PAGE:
Senate Majority Leader Harry Reid (D-Nev.) sought to clarify comments he made in a testy exchange with a reporter on Wednesday, after conservatives pounced on what they portrayed as a serious government shutdown gaffe. . . .
JOHN HARWOOD: You mentioned calm. Wall Street's been pretty calm about this. The reaction I would say, generally speaking, has been, "Washington fighting, Washington posturing, yaddah, yaddah, yaddah." Is that the right way for them to look at it?
PRESIDENT BARACK OBAMA: No, I think this time's different. I think they should be concerned. And-- I had a chance to speak to-- some of the financial industry who came down for their typical trip. And I told them that-- it is-- not unusual for Democrats and Republicans to disagree. That's the way the founders designed our government. Democracy's messy.
But when you have a situation in which-- a faction is willing potentially to default on-- U.S. government obligations-- then we are in trouble. And if they're willing to do it-- now, they'll be willing to do it later. One thing that I often hear-- is, "Well, Mr. President-- even if they're being unreasonable, why can't you just go ahead and-- do something that makes them happy now?" And I have to remind people--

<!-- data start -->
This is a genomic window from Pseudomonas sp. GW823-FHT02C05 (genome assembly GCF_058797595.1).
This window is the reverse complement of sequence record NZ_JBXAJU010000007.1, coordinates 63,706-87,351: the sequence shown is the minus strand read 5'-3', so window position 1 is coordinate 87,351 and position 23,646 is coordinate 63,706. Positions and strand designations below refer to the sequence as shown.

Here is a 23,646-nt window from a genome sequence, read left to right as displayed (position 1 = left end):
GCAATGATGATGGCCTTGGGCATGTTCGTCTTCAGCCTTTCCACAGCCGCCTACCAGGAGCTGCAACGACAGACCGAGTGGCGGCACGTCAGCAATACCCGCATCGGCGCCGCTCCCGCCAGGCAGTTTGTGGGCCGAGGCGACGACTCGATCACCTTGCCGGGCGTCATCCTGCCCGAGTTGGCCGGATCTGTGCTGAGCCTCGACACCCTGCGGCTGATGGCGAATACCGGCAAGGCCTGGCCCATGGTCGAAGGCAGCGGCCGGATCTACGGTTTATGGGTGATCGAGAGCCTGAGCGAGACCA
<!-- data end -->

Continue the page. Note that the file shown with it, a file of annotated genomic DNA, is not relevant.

Firefighters across the nation are alarmed at the prospect of battling blazes in buildings topped with solar panels, which can create new risks of roofs collapsing, an inability to gain footing and even potential electric shock.
Two recent fires involving structures decked with solar panels have triggered complaints from fire chiefs and calls for new codes and regulations that reflect the dangers posed by the clean-energy devices. A two-alarm fire last week at a home in Piedmont, Calif., prompted Piedmont Fire Chief Warren McLaren to say the technology “absolutely” made it harder on firefighters. Weeks earlier, in Delanco, N.J., more than 7,000 solar panels on the roof of a massive 300,000-square foot warehouse factored into Delanco Fire Chief Ron Holt’s refusal to send his firefighters onto the roof of a Dietz & Watson facility.
“We may very well not be able to save buildings that have alternative energy,” New Jersey’s Acting Fire Marshall William Kramer told The Star-Ledger. . . .
Germany’s Social Democrats are preparing a demand for equal distribution of jobs for women as part of a coalition deal with Chancellor Angela Merkel, adding to the party’s list of requirements going into talks this week.
The SPD women’s group, which represents 42 percent of the seats won by the party in the Sept. 22 elections, plans to push for half of all SPD government and parliamentary posts to be held by women. It also aims to demand binding legislation to get more women into management positions at top German companies. . . . .
About a million more square miles of ocean are covered in ice in 2013 than in 2012, a whopping 60 percent increase -- and a dramatic deviation from predictions of an "ice-free Arctic in 2013,"the Daily Mail noted.